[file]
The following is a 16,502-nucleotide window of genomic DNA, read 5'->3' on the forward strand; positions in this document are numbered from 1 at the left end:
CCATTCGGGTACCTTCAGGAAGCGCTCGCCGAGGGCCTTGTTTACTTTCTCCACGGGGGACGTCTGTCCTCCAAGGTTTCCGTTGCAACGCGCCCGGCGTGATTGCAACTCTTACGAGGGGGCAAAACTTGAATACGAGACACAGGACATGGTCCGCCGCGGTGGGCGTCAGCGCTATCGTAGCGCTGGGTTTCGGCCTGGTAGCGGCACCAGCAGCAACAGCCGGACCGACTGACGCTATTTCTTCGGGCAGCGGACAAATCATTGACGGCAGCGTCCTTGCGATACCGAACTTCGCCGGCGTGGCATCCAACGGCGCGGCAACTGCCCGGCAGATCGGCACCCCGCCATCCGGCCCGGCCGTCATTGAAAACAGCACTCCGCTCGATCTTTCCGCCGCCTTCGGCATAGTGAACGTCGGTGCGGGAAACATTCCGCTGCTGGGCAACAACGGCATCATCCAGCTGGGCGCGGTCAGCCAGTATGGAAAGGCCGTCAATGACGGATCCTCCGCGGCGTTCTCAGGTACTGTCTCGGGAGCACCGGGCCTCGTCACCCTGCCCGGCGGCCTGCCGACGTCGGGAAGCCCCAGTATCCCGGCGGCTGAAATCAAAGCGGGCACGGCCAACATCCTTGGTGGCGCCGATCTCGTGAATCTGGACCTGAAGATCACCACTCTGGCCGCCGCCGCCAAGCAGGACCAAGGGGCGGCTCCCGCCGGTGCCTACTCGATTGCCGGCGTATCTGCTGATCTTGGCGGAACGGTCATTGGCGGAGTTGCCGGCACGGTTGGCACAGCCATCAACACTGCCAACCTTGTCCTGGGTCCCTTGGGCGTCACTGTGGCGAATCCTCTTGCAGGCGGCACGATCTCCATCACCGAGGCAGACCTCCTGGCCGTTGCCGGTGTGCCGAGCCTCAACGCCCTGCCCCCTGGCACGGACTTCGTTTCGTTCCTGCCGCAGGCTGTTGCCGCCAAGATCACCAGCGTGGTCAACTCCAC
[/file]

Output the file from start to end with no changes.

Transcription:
The following is a 16,502-nucleotide window of genomic DNA, read 5'->3' on the forward strand; positions in this document are numbered from 1 at the left end:
CCATTCGGGTACCTTCAGGAAGCGCTCGCCGAGGGCCTTGTTTACTTTCTCCACGGGGGACGTCTGTCCTCCAAGGTTTCCGTTGCAACGCGCCCGGCGTGATTGCAACTCTTACGAGGGGGCAAAACTTGAATACGAGACACAGGACATGGTCCGCCGCGGTGGGCGTCAGCGCTATCGTAGCGCTGGGTTTCGGCCTGGTAGCGGCACCAGCAGCAACAGCCGGACCGACTGACGCTATTTCTTCGGGCAGCGGACAAATCATTGACGGCAGCGTCCTTGCGATACCGAACTTCGCCGGCGTGGCATCCAACGGCGCGGCAACTGCCCGGCAGATCGGCACCCCGCCATCCGGCCCGGCCGTCATTGAAAACAGCACTCCGCTCGATCTTTCCGCCGCCTTCGGCATAGTGAACGTCGGTGCGGGAAACATTCCGCTGCTGGGCAACAACGGCATCATCCAGCTGGGCGCGGTCAGCCAGTATGGAAAGGCCGTCAATGACGGATCCTCCGCGGCGTTCTCAGGTACTGTCTCGGGAGCACCGGGCCTCGTCACCCTGCCCGGCGGCCTGCCGACGTCGGGAAGCCCCAGTATCCCGGCGGCTGAAATCAAAGCGGGCACGGCCAACATCCTTGGTGGCGCCGATCTCGTGAATCTGGACCTGAAGATCACCACTCTGGCCGCCGCCGCCAAGCAGGACCAAGGGGCGGCTCCCGCCGGTGCCTACTCGATTGCCGGCGTATCTGCTGATCTTGGCGGAACGGTCATTGGCGGAGTTGCCGGCACGGTTGGCACAGCCATCAACACTGCCAACCTTGTCCTGGGTCCCTTGGGCGTCACTGTGGCGAATCCTCTTGCAGGCGGCACGATCTCCATCACCGAGGCAGACCTCCTGGCCGTTGCCGGTGTGCCGAGCCTCAACGCCCTGCCCCCTGGCACGGACTTCGTTTCGTTCCTGCCGCAGGCTGTTGCCGCCAAGATCACCAGCGTGGTCAACTCCAC